5 science-backed ways to quell anxiety and rebuild your mental energy after drinking

POV: The gang is finally back together, and before you know it, you’re one margarita, two margaritas, and three margaritas deep. When the good times flow, so can the booze – which could mean the morning-after breathlessness is about to begin. You know, that dreaded anxious and depressed feeling the next morning mentally bender? Anxiety is all too real, and health experts agree.

But why does something that makes you feel so good (at least for a while) make you feel that way so bad soon after? Uma Naidoo, MD, a Harvard-trained nutritional psychiatrist and author of a forthcoming book, says, Calm your mind with food, it’s simple: alcohol acts as a central nervous system depressant, which can have both long-term and short-term effects. Ahead Dr. Naidoo learns about the short-term effects of anxiety and ways to alleviate its symptoms in the morning after a long night.

Experts in this article

  • Uma Naidoo, MD, Harvard-trained nutritional psychiatrist, professional chef, and nutritional biologist

What is anxiety?

According to Dr. Naidoo, heartburn is a phenomenon where anxiety increases after heavy drinking, often accompanied by other hangover symptoms such as fatigue, nausea and irritability. “Alcohol acts as a central nervous system depressant in the brain. In other words, it works by slowing down our brain function, which is why it’s common for some people to reach for alcohol when they’re anxious or need help falling asleep,” he says. On the other hand, when the calming effect wears off, so do these feelings of calmness and relaxation, which can also increase feelings of anxiety.

In addition to the mental effect, diarrhea can also be accompanied by nervousness, palpitations, excessive sweating and dehydration, which are physiological reactions to alcohol consumption. Remember that the more alcohol consumed, the more intense the anxiety and associated side effects are likely to be.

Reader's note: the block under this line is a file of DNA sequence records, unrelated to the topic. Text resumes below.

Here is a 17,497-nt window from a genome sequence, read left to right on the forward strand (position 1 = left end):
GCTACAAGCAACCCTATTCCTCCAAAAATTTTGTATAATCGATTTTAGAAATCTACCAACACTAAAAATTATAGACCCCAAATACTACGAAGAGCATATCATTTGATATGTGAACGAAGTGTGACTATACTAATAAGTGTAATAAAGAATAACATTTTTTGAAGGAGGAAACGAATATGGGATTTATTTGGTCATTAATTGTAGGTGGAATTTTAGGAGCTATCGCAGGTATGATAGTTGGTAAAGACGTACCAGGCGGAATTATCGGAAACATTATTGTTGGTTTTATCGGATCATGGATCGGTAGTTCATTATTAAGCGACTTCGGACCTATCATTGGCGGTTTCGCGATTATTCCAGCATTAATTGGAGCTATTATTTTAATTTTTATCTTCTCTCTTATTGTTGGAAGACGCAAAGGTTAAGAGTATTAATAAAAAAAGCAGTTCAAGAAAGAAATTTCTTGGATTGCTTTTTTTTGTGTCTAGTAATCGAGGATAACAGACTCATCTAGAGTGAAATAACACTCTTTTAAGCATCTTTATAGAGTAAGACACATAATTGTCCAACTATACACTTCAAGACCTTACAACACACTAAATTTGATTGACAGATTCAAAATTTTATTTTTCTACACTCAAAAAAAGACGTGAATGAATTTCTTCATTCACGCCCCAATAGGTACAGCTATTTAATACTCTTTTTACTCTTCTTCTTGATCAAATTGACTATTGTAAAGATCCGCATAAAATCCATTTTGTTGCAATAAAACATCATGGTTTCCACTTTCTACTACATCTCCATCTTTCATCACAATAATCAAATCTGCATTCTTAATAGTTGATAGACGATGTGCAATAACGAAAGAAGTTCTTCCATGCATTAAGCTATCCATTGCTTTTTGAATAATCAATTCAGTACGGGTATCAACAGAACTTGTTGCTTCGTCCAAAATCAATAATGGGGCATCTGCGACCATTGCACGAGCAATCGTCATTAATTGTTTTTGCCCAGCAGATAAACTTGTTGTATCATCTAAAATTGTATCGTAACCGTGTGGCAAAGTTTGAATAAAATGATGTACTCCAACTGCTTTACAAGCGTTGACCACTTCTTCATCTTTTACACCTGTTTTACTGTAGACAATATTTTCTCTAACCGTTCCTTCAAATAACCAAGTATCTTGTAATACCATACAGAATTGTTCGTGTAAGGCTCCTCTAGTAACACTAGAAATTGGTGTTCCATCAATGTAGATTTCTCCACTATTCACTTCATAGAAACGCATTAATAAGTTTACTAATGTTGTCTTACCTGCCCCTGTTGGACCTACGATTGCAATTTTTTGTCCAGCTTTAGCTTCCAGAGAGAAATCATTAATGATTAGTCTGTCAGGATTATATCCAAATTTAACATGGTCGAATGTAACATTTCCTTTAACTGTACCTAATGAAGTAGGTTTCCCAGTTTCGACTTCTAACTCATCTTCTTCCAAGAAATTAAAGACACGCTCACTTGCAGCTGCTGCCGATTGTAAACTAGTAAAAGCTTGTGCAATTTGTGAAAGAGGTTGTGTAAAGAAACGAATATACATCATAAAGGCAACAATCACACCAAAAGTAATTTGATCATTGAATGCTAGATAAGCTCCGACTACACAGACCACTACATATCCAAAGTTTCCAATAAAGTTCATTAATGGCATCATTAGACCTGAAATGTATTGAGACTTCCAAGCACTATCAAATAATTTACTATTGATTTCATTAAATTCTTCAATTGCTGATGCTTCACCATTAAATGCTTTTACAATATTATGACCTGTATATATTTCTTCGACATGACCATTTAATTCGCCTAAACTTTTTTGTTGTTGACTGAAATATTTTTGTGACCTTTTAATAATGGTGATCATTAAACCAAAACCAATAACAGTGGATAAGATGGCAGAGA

“Alcohol acts as a central nervous system depressant in the brain. So it slows down our brain function, which is why it’s common for some people to reach for alcohol when they’re anxious or need help falling asleep.
-Uma Naidoo, MD, nutritional psychiatrist

5 ways to relieve anxiety before it fully creeps in

While the only real foolproof way to prevent anxiety is to avoid drinking alcohol, Dr Naidoo says there are ways to reduce symptoms free going cold turkey. “It’s comforting to keep in mind that the anxiety associated with alcohol withdrawal is temporary [in most cases]but there are tools you can use to alleviate the symptoms,” he says.

1. Hydration as soon as possible

First, Dr. Naidoo notes that because alcohol is very dehydrating—and dehydration is one of the key factors in feelings of anxiety—it’s important to rehydrate as soon as possible after a drinking event. “It’s very important to make sure you hydrate with plenty of water, electrolytes, and hydrating fruits and vegetables the day after drinking alcohol to help clear anxious thoughts,” she says.

Find something calming and moisturizing? Dr. Naidoo recommends relaxing herbal teas such as chamomile, lavender or passionflower. Or coffee – if you can stomach it after drinking it – full of polyphenols that act as antioxidants.

2. Sip drinks with L-theanine